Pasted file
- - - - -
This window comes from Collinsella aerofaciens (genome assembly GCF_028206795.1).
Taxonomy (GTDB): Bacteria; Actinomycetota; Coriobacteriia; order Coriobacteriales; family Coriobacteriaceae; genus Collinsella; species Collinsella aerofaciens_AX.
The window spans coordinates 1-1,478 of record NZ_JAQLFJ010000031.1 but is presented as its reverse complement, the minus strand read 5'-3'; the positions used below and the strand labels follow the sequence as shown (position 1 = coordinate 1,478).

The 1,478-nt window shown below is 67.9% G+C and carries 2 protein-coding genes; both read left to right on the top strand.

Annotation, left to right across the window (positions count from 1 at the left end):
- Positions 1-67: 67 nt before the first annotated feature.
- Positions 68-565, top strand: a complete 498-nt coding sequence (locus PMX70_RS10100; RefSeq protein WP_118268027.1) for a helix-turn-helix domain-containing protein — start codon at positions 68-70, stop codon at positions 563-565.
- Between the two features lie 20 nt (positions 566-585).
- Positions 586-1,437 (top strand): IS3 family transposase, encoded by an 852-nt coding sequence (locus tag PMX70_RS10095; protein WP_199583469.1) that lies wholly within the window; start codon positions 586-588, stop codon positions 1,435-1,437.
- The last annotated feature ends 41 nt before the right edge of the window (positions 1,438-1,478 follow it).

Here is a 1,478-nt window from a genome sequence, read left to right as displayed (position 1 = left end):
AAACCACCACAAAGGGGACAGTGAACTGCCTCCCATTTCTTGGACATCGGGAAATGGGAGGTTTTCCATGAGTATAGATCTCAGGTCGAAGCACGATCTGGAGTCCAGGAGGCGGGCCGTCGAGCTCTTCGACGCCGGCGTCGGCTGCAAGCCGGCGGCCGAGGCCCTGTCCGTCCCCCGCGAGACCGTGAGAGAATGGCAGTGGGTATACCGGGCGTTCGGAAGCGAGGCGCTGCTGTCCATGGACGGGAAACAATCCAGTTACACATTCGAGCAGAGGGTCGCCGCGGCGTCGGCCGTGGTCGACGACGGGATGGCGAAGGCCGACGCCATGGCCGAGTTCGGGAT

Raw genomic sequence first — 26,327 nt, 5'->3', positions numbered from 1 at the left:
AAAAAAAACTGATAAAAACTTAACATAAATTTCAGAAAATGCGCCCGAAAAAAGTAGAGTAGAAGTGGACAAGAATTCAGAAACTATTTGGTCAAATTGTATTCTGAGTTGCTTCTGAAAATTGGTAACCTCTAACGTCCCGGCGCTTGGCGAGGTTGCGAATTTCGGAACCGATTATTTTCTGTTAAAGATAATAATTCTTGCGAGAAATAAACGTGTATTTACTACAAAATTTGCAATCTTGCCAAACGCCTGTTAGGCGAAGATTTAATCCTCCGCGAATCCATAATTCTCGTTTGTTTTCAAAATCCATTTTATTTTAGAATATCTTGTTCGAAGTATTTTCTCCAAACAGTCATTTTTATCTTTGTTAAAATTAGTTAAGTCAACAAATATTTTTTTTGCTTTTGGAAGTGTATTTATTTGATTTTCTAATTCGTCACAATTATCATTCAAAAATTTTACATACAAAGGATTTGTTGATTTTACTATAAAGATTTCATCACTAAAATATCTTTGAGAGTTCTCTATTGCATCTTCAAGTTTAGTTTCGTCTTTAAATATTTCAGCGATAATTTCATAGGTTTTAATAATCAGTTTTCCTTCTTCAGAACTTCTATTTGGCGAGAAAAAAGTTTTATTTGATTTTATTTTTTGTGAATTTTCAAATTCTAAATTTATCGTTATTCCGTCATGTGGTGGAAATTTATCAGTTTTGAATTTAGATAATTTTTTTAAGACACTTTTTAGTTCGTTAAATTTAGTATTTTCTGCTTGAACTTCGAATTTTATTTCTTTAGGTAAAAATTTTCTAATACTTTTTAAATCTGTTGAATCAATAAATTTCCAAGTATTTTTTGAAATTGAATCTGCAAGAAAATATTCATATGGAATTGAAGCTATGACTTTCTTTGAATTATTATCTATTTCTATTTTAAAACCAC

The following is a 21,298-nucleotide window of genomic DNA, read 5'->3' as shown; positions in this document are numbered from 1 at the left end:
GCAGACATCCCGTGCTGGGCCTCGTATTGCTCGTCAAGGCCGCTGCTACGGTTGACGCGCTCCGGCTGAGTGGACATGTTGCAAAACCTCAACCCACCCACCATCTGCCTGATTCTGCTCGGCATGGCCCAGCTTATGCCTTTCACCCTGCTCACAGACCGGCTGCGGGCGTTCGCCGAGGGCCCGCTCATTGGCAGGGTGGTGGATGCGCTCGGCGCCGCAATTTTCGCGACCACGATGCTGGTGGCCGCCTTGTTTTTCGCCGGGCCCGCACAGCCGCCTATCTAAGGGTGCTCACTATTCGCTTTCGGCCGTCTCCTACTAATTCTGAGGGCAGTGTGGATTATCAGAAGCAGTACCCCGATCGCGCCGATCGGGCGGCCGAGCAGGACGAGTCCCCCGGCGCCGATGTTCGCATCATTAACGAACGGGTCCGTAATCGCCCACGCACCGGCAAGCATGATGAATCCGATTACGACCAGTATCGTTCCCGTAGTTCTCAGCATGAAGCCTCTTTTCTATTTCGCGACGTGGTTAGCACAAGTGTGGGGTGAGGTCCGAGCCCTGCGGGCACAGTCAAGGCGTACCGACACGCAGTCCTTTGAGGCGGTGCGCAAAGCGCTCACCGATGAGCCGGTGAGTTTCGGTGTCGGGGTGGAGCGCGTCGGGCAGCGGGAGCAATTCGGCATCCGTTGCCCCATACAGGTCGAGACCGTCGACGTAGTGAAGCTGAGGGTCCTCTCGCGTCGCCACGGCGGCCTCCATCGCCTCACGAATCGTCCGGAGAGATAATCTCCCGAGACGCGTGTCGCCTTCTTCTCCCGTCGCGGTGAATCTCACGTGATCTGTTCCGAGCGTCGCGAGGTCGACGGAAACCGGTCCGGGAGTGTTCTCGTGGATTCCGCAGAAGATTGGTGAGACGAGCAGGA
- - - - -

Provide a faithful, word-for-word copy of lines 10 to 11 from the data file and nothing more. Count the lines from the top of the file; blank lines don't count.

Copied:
- The last annotated feature ends 41 nt before the right edge of the window (positions 1,438-1,478 follow it).

Here is a 1,478-nt window from a genome sequence, read left to right as displayed (position 1 = left end):